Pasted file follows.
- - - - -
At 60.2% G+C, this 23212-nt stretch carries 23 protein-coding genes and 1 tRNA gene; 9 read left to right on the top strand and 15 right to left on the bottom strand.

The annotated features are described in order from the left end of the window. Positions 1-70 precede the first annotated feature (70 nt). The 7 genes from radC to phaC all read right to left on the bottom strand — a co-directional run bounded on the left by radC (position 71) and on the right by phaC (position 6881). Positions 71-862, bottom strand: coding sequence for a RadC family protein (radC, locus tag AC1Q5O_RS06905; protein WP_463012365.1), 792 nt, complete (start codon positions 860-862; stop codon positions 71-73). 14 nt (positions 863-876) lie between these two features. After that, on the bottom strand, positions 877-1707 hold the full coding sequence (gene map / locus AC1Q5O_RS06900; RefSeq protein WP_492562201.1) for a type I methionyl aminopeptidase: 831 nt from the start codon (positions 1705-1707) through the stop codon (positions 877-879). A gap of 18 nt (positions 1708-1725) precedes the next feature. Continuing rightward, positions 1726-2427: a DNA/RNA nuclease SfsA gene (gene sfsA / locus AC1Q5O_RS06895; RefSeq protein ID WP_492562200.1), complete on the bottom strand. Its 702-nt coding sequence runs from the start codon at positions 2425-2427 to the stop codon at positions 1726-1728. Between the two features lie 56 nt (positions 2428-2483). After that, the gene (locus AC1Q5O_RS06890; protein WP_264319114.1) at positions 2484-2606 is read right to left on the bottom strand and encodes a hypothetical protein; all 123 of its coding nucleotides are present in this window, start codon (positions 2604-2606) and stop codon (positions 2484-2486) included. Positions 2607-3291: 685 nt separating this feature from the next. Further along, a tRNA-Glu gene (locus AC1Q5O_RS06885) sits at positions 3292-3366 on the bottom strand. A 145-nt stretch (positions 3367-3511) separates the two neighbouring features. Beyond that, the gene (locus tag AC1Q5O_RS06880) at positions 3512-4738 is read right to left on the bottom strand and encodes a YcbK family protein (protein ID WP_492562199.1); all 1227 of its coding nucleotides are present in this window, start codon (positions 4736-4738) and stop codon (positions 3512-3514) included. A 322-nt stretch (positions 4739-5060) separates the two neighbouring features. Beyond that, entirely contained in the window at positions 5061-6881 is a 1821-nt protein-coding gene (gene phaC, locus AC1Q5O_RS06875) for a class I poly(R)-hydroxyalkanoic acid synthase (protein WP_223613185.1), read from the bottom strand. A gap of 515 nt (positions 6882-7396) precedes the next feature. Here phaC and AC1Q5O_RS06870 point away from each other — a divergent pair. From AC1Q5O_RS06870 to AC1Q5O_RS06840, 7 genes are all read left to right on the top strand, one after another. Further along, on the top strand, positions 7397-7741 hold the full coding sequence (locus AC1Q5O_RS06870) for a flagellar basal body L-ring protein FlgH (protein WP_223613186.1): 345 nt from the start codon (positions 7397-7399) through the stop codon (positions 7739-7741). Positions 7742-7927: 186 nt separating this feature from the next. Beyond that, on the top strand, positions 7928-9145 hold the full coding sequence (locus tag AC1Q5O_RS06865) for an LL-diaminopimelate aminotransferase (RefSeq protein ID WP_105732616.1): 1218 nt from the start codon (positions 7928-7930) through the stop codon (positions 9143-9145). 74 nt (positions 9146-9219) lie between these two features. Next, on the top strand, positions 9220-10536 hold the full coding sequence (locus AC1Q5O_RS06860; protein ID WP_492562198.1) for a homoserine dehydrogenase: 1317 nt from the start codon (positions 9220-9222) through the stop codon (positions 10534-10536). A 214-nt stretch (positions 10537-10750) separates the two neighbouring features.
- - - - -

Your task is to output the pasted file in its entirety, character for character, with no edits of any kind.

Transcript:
At 60.2% G+C, this 23212-nt stretch carries 23 protein-coding genes and 1 tRNA gene; 9 read left to right on the top strand and 15 right to left on the bottom strand.

The annotated features are described in order from the left end of the window. Positions 1-70 precede the first annotated feature (70 nt). The 7 genes from radC to phaC all read right to left on the bottom strand — a co-directional run bounded on the left by radC (position 71) and on the right by phaC (position 6881). Positions 71-862, bottom strand: coding sequence for a RadC family protein (radC, locus tag AC1Q5O_RS06905; protein WP_463012365.1), 792 nt, complete (start codon positions 860-862; stop codon positions 71-73). 14 nt (positions 863-876) lie between these two features. After that, on the bottom strand, positions 877-1707 hold the full coding sequence (gene map / locus AC1Q5O_RS06900; RefSeq protein WP_492562201.1) for a type I methionyl aminopeptidase: 831 nt from the start codon (positions 1705-1707) through the stop codon (positions 877-879). A gap of 18 nt (positions 1708-1725) precedes the next feature. Continuing rightward, positions 1726-2427: a DNA/RNA nuclease SfsA gene (gene sfsA / locus AC1Q5O_RS06895; RefSeq protein ID WP_492562200.1), complete on the bottom strand. Its 702-nt coding sequence runs from the start codon at positions 2425-2427 to the stop codon at positions 1726-1728. Between the two features lie 56 nt (positions 2428-2483). After that, the gene (locus AC1Q5O_RS06890; protein WP_264319114.1) at positions 2484-2606 is read right to left on the bottom strand and encodes a hypothetical protein; all 123 of its coding nucleotides are present in this window, start codon (positions 2604-2606) and stop codon (positions 2484-2486) included. Positions 2607-3291: 685 nt separating this feature from the next. Further along, a tRNA-Glu gene (locus AC1Q5O_RS06885) sits at positions 3292-3366 on the bottom strand. A 145-nt stretch (positions 3367-3511) separates the two neighbouring features. Beyond that, the gene (locus tag AC1Q5O_RS06880) at positions 3512-4738 is read right to left on the bottom strand and encodes a YcbK family protein (protein ID WP_492562199.1); all 1227 of its coding nucleotides are present in this window, start codon (positions 4736-4738) and stop codon (positions 3512-3514) included. A 322-nt stretch (positions 4739-5060) separates the two neighbouring features. Beyond that, entirely contained in the window at positions 5061-6881 is a 1821-nt protein-coding gene (gene phaC, locus AC1Q5O_RS06875) for a class I poly(R)-hydroxyalkanoic acid synthase (protein WP_223613185.1), read from the bottom strand. A gap of 515 nt (positions 6882-7396) precedes the next feature. Here phaC and AC1Q5O_RS06870 point away from each other — a divergent pair. From AC1Q5O_RS06870 to AC1Q5O_RS06840, 7 genes are all read left to right on the top strand, one after another. Further along, on the top strand, positions 7397-7741 hold the full coding sequence (locus AC1Q5O_RS06870) for a flagellar basal body L-ring protein FlgH (protein WP_223613186.1): 345 nt from the start codon (positions 7397-7399) through the stop codon (positions 7739-7741). Positions 7742-7927: 186 nt separating this feature from the next. Beyond that, on the top strand, positions 7928-9145 hold the full coding sequence (locus tag AC1Q5O_RS06865) for an LL-diaminopimelate aminotransferase (RefSeq protein ID WP_105732616.1): 1218 nt from the start codon (positions 7928-7930) through the stop codon (positions 9143-9145). 74 nt (positions 9146-9219) lie between these two features. Next, on the top strand, positions 9220-10536 hold the full coding sequence (locus AC1Q5O_RS06860; protein ID WP_492562198.1) for a homoserine dehydrogenase: 1317 nt from the start codon (positions 9220-9222) through the stop codon (positions 10534-10536). A 214-nt stretch (positions 10537-10750) separates the two neighbouring features.